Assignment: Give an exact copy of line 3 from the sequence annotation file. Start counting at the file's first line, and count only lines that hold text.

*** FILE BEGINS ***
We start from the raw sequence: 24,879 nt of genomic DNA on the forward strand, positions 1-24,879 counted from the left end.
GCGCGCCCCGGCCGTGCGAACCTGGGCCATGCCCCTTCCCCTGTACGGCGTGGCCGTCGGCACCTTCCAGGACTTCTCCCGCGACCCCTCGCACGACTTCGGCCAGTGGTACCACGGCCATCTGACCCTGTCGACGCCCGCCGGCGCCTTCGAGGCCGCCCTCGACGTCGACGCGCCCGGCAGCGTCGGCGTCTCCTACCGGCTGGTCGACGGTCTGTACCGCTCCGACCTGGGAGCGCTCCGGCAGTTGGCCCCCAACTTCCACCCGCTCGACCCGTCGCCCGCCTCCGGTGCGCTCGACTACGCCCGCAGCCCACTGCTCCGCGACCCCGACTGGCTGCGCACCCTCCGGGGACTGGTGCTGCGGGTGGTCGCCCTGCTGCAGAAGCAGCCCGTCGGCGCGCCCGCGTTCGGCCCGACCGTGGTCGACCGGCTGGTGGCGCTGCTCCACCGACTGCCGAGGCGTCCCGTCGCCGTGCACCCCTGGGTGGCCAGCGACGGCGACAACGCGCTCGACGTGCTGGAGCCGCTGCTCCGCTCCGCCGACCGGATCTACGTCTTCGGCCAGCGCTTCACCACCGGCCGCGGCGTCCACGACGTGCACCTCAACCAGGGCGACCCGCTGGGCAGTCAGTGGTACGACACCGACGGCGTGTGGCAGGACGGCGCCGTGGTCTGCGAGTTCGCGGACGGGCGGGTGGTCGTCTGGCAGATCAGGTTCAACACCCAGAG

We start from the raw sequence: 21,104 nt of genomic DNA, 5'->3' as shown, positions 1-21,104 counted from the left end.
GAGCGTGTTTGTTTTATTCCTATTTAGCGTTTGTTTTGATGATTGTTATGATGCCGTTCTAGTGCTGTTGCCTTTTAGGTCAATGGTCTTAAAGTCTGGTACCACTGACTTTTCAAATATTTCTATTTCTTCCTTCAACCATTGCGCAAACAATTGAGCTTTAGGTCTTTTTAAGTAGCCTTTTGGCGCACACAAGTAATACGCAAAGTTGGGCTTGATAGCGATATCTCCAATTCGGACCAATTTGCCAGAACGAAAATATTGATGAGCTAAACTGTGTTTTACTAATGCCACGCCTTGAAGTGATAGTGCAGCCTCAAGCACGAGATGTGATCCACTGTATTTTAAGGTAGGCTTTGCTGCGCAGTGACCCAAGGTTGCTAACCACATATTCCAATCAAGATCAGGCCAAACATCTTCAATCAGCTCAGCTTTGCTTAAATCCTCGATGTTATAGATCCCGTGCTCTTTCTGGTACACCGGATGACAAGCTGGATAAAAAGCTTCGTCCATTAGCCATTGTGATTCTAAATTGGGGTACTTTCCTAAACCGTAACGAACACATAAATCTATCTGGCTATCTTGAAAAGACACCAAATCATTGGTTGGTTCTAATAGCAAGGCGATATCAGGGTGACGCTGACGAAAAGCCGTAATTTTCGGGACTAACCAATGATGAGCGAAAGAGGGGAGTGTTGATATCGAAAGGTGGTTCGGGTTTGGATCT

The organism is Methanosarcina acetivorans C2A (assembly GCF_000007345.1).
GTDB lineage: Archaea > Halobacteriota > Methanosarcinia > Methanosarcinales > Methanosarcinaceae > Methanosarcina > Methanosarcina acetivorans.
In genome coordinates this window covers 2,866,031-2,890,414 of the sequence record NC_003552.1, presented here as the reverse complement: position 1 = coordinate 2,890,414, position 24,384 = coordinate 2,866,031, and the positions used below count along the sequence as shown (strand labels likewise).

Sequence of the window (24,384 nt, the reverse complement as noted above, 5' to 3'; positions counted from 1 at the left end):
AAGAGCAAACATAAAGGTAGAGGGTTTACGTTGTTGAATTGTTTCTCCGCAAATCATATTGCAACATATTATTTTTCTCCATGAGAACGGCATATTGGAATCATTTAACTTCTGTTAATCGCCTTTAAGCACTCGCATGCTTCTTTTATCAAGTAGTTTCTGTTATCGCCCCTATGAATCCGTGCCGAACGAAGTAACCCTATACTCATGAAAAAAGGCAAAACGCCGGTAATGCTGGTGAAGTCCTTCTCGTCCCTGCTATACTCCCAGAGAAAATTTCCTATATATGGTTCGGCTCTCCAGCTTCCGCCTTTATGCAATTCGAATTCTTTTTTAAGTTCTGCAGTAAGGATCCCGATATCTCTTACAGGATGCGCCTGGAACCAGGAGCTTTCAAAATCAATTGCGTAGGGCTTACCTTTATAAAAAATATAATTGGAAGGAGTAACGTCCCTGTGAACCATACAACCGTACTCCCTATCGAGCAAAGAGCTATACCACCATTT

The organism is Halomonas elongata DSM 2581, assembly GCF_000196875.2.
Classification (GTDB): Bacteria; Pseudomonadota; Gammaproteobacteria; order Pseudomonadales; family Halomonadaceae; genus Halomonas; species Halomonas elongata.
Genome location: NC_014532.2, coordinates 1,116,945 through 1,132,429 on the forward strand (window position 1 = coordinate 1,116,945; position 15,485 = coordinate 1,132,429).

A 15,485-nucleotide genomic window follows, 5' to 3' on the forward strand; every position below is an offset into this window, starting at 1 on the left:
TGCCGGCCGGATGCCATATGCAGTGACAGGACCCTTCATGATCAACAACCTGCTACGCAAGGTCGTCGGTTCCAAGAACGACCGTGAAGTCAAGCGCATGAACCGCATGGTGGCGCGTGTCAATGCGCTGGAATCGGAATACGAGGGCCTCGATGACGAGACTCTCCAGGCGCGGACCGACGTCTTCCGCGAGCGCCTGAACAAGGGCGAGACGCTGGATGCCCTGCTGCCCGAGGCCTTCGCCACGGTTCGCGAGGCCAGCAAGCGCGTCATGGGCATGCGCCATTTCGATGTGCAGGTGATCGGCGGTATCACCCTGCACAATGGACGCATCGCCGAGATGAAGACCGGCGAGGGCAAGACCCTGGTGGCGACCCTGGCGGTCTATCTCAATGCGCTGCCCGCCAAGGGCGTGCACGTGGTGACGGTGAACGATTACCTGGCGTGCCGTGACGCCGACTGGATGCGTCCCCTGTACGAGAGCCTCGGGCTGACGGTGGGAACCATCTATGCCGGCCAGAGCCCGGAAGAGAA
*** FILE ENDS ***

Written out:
We start from the raw sequence: 21,104 nt of genomic DNA, 5'->3' as shown, positions 1-21,104 counted from the left end.